To record evidence through video-conferencing, due regard should be given to the safeguards enlisted in decisions like Amitabh Bagchi vs Ena Bagchi, Sujay Mitra vs State of West Bengal (2015) and Twentieth Century Fox Film vs Nri Film Production Associates. A wholesome effect of these steps helps achieve an efficient and speedier judicial system.
It would be appropriate to quote Justice PN Bhagwati from National Textile Workers’ Union vs PR Ramakrishnan (1983). While stressing the importance of law and its need to adapt to development in technology, he had observed:
“We cannot allow the dead hand of the past to stifle the growth of the living present. Law cannot stand still; it must change with the changing social concepts and values. If the bark that protects the tree fails to grow and expand along with the tree, it will either choke the tree or if it is a living tree, it will shed that bark and grow a new living bark for itself. Similarly, if the law fails to respond to the needs of changing society, then either it will stifle the growth of the society and choke its progress or if the society is vigorous enough, it will cast away the law which stands in the way of its growth. Law must therefore constantly be on the move adapting itself to the fast changing society and not lag behind.”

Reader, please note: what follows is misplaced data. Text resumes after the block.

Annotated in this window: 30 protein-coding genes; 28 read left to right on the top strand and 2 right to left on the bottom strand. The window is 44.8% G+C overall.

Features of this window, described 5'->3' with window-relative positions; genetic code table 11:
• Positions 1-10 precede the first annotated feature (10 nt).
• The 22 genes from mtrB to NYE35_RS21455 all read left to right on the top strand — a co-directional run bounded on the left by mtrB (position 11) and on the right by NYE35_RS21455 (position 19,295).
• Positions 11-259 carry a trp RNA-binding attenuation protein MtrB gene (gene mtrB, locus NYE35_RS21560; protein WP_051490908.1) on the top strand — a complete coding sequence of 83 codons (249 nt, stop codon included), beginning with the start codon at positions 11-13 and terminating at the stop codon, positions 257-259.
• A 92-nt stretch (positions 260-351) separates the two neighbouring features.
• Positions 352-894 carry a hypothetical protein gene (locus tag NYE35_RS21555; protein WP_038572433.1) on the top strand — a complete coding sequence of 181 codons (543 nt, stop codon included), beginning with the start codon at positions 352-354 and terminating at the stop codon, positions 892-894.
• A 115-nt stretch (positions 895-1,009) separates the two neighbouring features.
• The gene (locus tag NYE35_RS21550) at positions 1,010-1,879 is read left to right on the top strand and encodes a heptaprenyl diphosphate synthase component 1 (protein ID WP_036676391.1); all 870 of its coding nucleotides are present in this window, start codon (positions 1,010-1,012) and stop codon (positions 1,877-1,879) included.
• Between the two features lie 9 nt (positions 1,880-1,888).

Laws must evolve and practices must be upgraded if a society has to progress. This becomes more compelling when access to justice is a fundamental right. E-hearings must ensure that even citizens living in remote areas are not deprived of their right to contest their court cases. So e-hearings must be continued in courts even after the pandemic. After all, as the Parliamentary Standing Committee noted, a court “is more a service than a place”.
—The writers are advocates in the Supreme Court